Each year, Americans celebrate Veterans Day to honor all those who have served the country.
A lesser known — but just as important holiday — comes four months later in March to celebrate veterans who have lost their vision in service to their country.
National Blinded Veterans Day not only recognizes these veterans, but also commemorates the founding of the Blinded Veterans Association, or BVA, 76 years prior.
The organization was formed when approximately 100 World War II veterans who lost their sight in combat gathered to help one another.
Now 76 years later, veterans across the nation are doing the same, including right here in the Santa Clarita Valley.
Santa Clarita resident and Air Force veteran Kenneth Asam has used his role as president of the BVA’s Southern California Regional to help educate his fellow veterans of the resources available to them, just as his neighbor and Army veteran Gary Simpson, now first vice president of the BVA, had done for him years prior.
“Gary’s the one that got me to sign up for the (Department of Veterans Affairs) when he found out I was having troubles because we’ve got a lot of the same problems, but he’s got some of them worse than I do,” Asam said.
Similarly, when Simpson’s vision began affecting him 20 years ago, it was another veteran who told him of the VA’s benefits, leading him to find out he suffered from wet macular degeneration, which causes blurred vision or blind spots.
For Asam, his vision troubles began a few years ago when he suffered a retinal vein occlusion, which is commonly referred to as an “eye stroke,” and lost vision in his left eye.
Both veterans shared a similar feeling of gratitude for the VA, which has not only provided various technologies, such as special magnification lenses, computers, tablets and phones, at no cost to assist them in not allowing their visual impairments to affect their everyday lives, but also trained them in using each device.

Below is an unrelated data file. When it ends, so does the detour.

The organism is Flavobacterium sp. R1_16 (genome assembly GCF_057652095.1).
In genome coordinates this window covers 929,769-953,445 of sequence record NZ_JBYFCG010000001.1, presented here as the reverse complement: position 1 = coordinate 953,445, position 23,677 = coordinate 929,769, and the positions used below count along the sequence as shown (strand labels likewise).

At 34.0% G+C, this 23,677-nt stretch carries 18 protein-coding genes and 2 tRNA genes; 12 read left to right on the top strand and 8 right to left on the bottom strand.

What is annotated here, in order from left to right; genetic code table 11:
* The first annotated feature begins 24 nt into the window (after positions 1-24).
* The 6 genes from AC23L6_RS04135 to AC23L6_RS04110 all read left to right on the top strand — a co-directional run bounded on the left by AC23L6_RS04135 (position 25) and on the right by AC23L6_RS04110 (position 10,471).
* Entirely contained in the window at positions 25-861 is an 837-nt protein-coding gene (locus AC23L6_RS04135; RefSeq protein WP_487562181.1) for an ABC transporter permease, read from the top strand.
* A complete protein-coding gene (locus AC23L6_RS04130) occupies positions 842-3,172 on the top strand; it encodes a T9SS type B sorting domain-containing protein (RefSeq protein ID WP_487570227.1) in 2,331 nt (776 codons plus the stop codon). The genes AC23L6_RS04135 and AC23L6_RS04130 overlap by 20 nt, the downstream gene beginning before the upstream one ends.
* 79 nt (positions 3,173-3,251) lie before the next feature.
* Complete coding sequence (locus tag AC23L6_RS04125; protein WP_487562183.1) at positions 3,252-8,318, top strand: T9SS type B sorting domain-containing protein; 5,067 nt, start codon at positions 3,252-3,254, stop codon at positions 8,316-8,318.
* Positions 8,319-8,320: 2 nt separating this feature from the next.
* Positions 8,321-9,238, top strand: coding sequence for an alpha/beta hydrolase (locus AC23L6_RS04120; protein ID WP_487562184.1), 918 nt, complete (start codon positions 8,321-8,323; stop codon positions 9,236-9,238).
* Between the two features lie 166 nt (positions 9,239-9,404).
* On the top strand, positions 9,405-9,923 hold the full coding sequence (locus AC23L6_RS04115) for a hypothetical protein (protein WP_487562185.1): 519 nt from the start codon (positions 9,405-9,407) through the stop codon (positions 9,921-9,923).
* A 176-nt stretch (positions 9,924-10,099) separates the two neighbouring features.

“They’ve done so much for me, (so) I try to do what I can for them,” Simpson said.
Asam agreed, adding, “If they’re going to be good to me, and I had the ability to be good to them, I owe it to them.”
From its early beginnings, the BVA has worked hand-in-hand with the VA to encourage war-blinded veterans and those who lose their sight due to disease or age-related causes to regain their independence, confidence and self-esteem through VA vision rehabilitation training and BVA resources.
“The two are working together for a common good,” Asam said. “They have various training programs to help veterans first to adapt to their handicap and to get re-integrated into society and to function properly.”
Now, both Asam and Simpson continue to do what they can to both educate fellow veterans and assist them in understanding the resources and equipment, such as the OrCam MyEye that Asam uses, a portable device that reads text and identifies objects through audio feedback.
“(We’ve) always got eyes open, as much as possible, for guys that need veteran help,” Simpson said.
“No pun intended,” Asam added, chuckling.